“This is happening now,” said Cooper, citing work that Neste is doing with pipeline/terminal operator NuStar Energy LP and chemical manufacturer/processor Texmark Inc., in addition to its collaboration with Air BP and Shell to distribute the product. “To use SAF, airlines and airports need no additional investments or modifications to their infrastructure, which makes SAF an ideal solution for aircraft in service today,” he reported.
Nonetheless, he agreed that SAF comes with a pricing premium at this time. “SAF is more expensive now and might never be cheaper than fossil jet fuels, but so are other zero emission solutions,” said Cooper. “However, costs will naturally come down as the industry scales up and becomes more efficient.”
For example, he cited Neste’s ability to supply SAF directly to San Francisco International Airport by pipeline. “That has been called a ‘climate quantum leap’ by the industry, partly because supply via pipeline is more carbon and cost efficient compared to truck deliveries,” he remarked. “As we get more SAF into more pipelines, the economics will continue to improve.”
SAF production, of course, comes down to an adequate supply of feed stocks. And demand is not restricted to aviation as Lindsey Grant, Manager, Aviation US at Phillips 66 Aviation, explained. “There is competition for the feedstocks—most notably to produce renewable diesel and biodiesel,” she stated. “In states with low carbon fuel standard (LCFS) programs, renewable diesel is currently economically incentivized over SAF, and therefore supply of feedstock for SAF is pressured.”
According to Grant, Phillips 66 “has the business relationships and the expertise to successfully execute feedstock procurement globally” and is engaged in infrastructure and supply chain investments to assure availability of raw material and the ability to process it. For example, she cited “Rodeo Renewed,” the oil company’s project to convert its refinery in Rodeo, California, into one of the largest renewable fuels facilities to process “the lowest carbon-intensity feedstocks”—primarily waste oils, fats, greases, and vegetable oils.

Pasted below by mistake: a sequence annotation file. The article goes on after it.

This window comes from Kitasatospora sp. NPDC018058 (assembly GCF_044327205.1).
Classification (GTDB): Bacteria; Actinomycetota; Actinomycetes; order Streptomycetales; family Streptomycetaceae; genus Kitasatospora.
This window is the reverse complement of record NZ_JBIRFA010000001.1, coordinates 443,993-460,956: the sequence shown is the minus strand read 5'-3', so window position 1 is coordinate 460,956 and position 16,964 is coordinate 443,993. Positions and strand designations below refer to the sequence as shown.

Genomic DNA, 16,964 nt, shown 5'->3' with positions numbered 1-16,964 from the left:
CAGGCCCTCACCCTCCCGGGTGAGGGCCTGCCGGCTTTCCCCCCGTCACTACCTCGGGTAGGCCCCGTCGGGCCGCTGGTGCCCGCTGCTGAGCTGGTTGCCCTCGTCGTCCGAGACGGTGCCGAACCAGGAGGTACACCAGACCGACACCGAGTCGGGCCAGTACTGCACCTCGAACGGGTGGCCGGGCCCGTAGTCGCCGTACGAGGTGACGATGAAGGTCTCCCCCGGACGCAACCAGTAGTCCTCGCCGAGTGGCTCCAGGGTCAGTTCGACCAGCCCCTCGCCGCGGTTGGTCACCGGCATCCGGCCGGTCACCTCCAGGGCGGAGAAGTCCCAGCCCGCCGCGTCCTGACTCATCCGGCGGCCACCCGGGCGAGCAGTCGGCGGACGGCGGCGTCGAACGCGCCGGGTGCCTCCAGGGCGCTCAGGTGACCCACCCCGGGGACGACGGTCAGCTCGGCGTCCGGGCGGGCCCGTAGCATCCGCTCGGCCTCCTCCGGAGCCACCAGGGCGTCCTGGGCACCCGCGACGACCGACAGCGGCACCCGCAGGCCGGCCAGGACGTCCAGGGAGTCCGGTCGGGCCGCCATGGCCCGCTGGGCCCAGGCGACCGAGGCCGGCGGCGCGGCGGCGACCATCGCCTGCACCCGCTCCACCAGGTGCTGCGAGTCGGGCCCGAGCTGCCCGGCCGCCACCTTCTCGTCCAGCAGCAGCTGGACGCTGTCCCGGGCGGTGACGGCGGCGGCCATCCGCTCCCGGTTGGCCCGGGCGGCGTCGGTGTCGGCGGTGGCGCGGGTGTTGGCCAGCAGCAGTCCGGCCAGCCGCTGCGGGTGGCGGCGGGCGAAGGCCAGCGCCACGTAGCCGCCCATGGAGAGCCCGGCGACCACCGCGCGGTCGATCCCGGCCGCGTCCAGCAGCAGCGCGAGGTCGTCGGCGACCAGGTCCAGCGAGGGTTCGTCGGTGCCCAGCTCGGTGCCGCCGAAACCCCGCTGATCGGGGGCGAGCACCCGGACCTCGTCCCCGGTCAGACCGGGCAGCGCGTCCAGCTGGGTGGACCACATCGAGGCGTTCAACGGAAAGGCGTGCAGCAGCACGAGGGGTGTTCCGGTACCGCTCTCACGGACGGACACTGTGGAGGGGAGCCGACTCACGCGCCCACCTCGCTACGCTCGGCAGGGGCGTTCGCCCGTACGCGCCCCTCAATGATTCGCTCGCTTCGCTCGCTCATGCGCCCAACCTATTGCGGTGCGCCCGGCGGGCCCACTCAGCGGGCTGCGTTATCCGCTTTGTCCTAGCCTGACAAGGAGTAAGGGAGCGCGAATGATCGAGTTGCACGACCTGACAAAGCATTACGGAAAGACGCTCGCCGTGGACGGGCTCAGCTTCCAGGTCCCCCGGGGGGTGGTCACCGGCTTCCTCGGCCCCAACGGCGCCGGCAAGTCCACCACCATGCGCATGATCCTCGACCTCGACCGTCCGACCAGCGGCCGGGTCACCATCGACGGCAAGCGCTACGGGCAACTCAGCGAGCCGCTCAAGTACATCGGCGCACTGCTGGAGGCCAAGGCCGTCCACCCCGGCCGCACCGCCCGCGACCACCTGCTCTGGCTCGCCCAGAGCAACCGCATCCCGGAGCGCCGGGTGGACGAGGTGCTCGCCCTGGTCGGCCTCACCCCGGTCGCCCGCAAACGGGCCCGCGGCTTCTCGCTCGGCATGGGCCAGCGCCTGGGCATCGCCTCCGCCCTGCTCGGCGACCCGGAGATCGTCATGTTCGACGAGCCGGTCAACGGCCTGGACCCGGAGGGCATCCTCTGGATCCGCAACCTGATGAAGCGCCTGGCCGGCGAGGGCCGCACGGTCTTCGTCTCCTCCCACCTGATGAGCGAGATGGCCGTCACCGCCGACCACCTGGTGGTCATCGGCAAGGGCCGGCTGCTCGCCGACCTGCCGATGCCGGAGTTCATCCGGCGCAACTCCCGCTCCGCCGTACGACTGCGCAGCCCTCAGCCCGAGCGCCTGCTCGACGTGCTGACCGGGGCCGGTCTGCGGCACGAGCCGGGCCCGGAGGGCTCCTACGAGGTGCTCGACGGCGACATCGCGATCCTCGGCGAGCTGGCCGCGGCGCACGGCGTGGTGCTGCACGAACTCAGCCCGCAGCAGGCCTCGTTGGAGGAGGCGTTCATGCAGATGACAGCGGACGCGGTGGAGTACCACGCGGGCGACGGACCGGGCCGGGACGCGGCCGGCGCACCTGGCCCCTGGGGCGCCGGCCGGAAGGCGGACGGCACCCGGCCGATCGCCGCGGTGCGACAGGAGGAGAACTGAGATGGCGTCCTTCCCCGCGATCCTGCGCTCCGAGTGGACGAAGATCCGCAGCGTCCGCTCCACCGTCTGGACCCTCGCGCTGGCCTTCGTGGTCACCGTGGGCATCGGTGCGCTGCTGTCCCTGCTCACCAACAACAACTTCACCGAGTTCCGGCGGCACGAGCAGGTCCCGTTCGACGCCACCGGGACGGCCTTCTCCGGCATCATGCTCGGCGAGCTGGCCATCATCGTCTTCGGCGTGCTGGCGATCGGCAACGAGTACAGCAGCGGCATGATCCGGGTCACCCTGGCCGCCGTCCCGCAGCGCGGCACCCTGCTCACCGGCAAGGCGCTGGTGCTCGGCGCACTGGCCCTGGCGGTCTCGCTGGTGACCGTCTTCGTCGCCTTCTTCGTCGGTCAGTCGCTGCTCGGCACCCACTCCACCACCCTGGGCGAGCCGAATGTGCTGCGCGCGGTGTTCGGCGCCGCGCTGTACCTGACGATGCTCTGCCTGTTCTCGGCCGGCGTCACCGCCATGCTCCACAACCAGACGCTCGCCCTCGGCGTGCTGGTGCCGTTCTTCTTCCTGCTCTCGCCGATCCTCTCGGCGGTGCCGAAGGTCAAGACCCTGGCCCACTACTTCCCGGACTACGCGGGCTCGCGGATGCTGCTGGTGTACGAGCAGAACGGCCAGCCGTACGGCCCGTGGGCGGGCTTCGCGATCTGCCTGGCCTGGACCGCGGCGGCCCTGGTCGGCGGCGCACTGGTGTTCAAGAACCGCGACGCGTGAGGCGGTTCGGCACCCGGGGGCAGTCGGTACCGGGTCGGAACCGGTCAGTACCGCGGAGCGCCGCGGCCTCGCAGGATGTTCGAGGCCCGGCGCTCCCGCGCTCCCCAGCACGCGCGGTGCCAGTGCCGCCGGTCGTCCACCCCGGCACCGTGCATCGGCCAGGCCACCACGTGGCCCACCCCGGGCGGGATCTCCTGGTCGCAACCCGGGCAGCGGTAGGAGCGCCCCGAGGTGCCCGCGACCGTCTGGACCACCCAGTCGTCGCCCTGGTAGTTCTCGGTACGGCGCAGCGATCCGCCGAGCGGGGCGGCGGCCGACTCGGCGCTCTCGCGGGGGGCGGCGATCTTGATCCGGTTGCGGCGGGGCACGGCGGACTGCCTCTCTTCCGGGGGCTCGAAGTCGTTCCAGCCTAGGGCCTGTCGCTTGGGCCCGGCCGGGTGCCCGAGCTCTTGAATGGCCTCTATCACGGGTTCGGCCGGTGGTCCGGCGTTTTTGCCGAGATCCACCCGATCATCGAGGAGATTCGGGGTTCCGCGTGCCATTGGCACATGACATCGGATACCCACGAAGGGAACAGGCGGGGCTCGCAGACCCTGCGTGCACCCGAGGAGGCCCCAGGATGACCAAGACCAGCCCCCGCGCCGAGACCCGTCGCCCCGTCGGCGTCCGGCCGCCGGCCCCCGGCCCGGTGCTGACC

Announced in 2020 and currently in the permitting phase, Rodeo Renewed will be capable of producing an initial 800 million gallons of SAF per year, as well as renewable diesel and renewable gasoline. Project completion is expected in early 2024, assuming all applicable permits are approved by the first quarter of this year. “Should the market dictate, SAF volumes from the converted facility could be greater than 100 million gallons per year,” Grant reported.
She added that, in addition to pretreatment units at Rodeo, Phillips 66 is also investing in the “feedstock value chain.”
“In 2021, we acquired a minority ownership stake in Shell Rock Soy Processing in Iowa,” she pointed out. “The plant is expected to yield approximately 4,500 barrels of soybean oil per day. Philips 66 has an agreement to purchase 100% of the plant’s soybean oil production, which will be used to make renewable fuels.”
In the U.K., Phillips 66’s Humber Refinery has the capability to produce sustainable aviation fuel using used cooking oil as feedstock, according to Grant. “We believe that global used cooking oil and tallow aggregation will continue to expand in support of lower lifecycle carbon emission transportation fuels,” she remarked. “But, it’s important to emphasize that in order to achieve the necessary volumes of SAF in airline goals, several competing technologies will be needed including HEFA (hydro-treated esters and fatty acids) and alcohol-to-jet.”
Grant also noted that Phillips 66 believes demand for SAF will outstrip supply for some years to come, and, in fact, will outpace supply until there are incentives for greater production.
“Commitment drives investment and innovation in new technologies. We’ll need sustainable, long-term offtake agreements, at market prices, to incentivize the production of SAF,” she stated. “We will be ready to supply SAF to business aviation participants when the demand for bulk product is there. However, it is reasonable to expect a short-term premium on SAF to incentivize increased market supply.”